The day I visited her site, I found deals for Lands’ End, Rachael Ray magazine, RUUM, and Nordstrom’s to mention just a few. Nothing is posted on her site unless it is “kosher” in every sense of the word.
Blogging to Help Others and Herself
Chani Yudkowsky has been running an online “deals” blog at bargainboutiquedeals.com for about a year and a half. This lucrative part-time job began a few years ago as a hobby, when she posted special deals she found online to her own Facebook page, just to share with friends. People started asking her, why not start a blog, where you can make some money doing the same thing? It turns out that this is not so simple. It took a lot of time, work, and perseverance for Chani to become an “affiliate” of several companies, meaning that these companies pay her a small commission when purchases are made through the link she provides on her website. In order to become an affiliate, some companies require a personal interview, although most companies ask only for an application, says Chani. But some want to know how much traffic a website gets. Chani uses tracking software to supply this information. She can see the number of “hits” on her site and which items are the most popular, but she can’t see who buys what.
Chani’s blog features specially priced items that she feels the frum community is interested in. Around Pesach time, this would include kitchenware. In the summer, she features deals on swimsuits and back-to-school items. By late summer, her posts go to cold weather apparel. Great deals on children’s toys are featured all year round, but especially before Chanukah.
For Chani, this is not a full-time job. “I usually work in the early morning and then periodically during the day, but during holiday seasons, I can sometimes be up all night.” If she wants to go on vacation, she simply doesn’t post for those days. Chani estimates that about 800 people follow her website, which is not a lot compared to full-time bloggers who are doing it for their main income and need to accrue a much larger audience.
As far as her own shopping habits, Chani says that she makes a larger percentage of her purchases online each year, currently about three-quarters of them. This method works for her as long as items are returnable, with either free return shipping or the ability to return to a local store. Amazon, for example, offers free shipping and returns for apparel, shoes, jewelry, and some baby gear; otherwise, most sales are final unless the item is defective. However, Chani will still buy a great deal from Amazon if she is positive she wants to keep it. This includes things like toys, kitchenware, games, and household items. She buys small kitchen appliances online all the time and feels she usually gets better deals.
When she is looking for a large appliance, Chani checks the clearance section of stores like Home Depot, Lowe’s, and Sears Outlet. Some stores, like Sears, normally pick up and haul away a refrigerator when they deliver a new one and will do the same for online purchases. To determine the quality of the product, she looks at Consumer Reports and also does extensive online research (reviews on multiple store websites about the product). “Just looking at a model in the store does not really give you any information on its performance,” she says Chani, who usually ends up ordering the item online.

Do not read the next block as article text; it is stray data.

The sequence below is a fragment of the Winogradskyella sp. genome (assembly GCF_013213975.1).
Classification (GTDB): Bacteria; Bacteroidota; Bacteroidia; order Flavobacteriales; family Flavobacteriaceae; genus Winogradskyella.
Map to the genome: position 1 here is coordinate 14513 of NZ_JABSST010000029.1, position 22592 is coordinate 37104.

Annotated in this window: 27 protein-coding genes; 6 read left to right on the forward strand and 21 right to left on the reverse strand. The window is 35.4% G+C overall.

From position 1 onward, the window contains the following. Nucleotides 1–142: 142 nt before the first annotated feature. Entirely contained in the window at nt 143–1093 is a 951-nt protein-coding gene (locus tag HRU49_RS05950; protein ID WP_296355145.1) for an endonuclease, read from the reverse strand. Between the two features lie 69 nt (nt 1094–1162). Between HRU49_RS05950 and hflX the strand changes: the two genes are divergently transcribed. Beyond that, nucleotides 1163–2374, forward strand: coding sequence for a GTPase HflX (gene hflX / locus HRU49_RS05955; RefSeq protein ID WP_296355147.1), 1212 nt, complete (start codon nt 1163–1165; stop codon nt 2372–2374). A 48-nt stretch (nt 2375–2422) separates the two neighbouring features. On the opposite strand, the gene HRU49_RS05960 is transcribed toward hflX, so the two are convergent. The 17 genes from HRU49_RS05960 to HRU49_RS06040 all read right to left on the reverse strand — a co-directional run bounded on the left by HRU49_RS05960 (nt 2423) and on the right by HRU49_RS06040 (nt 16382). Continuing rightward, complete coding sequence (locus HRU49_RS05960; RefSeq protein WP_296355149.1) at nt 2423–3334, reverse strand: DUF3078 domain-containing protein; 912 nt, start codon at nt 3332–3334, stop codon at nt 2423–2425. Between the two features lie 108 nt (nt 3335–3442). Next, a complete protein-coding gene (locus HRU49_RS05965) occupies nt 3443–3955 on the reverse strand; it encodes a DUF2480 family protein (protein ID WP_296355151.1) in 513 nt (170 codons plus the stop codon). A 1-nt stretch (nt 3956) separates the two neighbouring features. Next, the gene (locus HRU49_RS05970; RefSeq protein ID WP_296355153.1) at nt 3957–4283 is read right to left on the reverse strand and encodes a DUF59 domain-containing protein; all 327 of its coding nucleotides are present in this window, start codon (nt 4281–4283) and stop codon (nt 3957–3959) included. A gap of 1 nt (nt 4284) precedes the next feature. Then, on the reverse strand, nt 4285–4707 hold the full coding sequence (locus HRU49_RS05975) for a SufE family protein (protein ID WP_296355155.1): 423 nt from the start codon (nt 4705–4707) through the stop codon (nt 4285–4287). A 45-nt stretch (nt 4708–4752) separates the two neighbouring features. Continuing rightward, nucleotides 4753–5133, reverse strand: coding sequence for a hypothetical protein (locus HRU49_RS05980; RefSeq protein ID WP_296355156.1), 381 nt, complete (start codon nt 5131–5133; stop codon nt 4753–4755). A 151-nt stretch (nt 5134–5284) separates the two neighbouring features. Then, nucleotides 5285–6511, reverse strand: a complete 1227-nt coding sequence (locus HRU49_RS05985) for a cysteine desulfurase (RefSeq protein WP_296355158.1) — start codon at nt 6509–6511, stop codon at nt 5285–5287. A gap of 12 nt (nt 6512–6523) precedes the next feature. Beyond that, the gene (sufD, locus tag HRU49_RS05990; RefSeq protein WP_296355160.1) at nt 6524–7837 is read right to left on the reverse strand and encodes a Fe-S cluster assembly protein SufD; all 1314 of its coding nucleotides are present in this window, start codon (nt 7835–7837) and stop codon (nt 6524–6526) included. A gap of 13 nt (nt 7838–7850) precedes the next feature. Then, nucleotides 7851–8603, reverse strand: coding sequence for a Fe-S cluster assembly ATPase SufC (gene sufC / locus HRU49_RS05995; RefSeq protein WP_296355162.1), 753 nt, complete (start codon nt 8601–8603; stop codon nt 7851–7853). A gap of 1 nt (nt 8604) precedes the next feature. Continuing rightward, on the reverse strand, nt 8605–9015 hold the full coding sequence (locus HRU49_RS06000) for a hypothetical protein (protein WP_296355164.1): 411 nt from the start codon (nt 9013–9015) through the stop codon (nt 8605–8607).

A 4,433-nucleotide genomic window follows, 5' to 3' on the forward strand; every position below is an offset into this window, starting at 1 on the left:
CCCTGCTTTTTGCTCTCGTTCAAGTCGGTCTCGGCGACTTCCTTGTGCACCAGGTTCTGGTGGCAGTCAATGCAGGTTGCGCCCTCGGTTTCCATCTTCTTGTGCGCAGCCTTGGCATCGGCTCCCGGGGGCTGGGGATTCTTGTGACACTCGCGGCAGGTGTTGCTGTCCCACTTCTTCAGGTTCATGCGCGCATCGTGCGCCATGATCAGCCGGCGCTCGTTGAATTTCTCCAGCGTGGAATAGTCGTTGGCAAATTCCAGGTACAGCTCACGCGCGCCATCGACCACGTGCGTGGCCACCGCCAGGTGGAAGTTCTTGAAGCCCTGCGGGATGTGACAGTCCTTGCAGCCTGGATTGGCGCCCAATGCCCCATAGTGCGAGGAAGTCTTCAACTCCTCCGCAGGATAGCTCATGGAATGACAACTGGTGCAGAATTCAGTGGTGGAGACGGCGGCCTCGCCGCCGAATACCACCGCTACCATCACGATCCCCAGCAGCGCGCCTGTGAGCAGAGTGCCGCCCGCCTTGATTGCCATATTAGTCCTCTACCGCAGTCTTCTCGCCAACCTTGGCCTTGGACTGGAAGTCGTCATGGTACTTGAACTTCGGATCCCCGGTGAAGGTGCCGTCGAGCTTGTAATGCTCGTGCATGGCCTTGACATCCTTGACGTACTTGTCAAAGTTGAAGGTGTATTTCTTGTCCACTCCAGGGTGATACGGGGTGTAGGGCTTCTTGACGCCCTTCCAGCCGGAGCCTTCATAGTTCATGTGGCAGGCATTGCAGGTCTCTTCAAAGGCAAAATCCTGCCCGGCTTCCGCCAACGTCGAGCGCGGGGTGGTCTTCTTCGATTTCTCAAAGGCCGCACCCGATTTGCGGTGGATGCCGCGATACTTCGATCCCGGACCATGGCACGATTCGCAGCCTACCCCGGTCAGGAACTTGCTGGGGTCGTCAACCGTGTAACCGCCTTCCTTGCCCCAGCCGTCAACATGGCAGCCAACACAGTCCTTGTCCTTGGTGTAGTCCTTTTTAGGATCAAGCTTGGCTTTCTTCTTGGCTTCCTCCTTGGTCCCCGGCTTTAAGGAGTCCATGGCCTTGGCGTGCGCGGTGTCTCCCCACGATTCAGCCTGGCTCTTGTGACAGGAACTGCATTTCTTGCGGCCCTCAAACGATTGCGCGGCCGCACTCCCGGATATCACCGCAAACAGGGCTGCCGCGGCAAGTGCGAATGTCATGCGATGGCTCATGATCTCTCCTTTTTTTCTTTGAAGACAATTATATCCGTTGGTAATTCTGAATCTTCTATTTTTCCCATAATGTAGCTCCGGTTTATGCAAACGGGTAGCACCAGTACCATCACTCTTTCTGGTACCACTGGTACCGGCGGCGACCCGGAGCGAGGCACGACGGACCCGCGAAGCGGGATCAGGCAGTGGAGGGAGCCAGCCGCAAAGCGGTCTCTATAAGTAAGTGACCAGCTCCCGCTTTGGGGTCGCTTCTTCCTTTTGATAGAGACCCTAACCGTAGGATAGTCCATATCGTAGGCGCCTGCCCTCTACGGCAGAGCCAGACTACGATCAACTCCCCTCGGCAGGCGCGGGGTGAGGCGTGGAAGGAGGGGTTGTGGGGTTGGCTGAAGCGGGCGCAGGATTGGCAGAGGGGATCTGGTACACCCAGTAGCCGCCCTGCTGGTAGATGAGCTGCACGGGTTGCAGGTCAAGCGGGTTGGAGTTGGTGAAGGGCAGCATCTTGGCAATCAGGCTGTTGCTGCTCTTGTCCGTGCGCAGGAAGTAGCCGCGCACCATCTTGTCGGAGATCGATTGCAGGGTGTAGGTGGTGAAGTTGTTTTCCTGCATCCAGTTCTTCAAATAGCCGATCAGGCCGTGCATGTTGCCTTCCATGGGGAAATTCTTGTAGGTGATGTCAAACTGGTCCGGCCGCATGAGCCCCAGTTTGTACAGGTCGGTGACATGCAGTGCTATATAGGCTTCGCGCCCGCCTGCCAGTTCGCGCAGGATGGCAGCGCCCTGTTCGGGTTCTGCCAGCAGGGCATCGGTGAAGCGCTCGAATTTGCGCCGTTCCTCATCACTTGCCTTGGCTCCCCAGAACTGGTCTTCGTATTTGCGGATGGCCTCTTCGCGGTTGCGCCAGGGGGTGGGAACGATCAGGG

One category that Chani tends to buy in stores is groceries. Stores often have special low in-store pricing and promotions, and manufacturers’ coupons can be used. She tries for even greater savings by combining the manufacture’s coupon with a store coupon. However when Amazon has rock bottom prices for groceries, she will buy from there.
The Older Generation…
It’s not just the “young’uns” who are shopping online.
Elissa*, of the grandmother generation, likes to buy online because “the stores often don’t have my size, especially in shoes. Selection is also better,” she says. “Even Target and Walmart offer many more items than they carry in their stores, and you can pick up or return an order at the stores without incurring any shipping charges.” Elissa has ordered toys, jackets, pajamas, and other clothing for her grandchildren at Amazon and at The Children’s Place. She has frequented JC Penney for home goods. Some other items Elissa has bought are art supplies, dishes, small kitchen appliances, a computer, and, of course, many books.
Zahava*, another Baltimore bubby, has been shopping online for several years, but last year, when she wasn’t feeling well and was spending more time at home, she realized that she was getting addicted to “purchasing too many of the great bargains I saw.” At that point, Zahava cut back but still shops online for kitchenware, a vacuum cleaner, and toys and clothes for her grandchildren. “I used to go to Macy’s or Amazing Savings for gift-type items,” she says, “but now I do most of this online. I don’t buy clothes for myself, because it is hard to determine the proper fit without trying things on.” Some others have voiced this same hesitation, although most people I spoke with have no problem with online sizing. (Many sites provide measurements for each size.)
Zahava is also a fan of eBates.com. When you sign up on eBates and use their link to make purchases from all kinds of vendors, including Amazon, you get a certain percentage back, once you have spent $25.00. Zahava finds this very useful for purchases, at Kohls, Amazon, and other vendors. She also enjoys using both the Bargain Boutique Deals and KOAB websites. Her daughter buys diapers, wipes and related items online.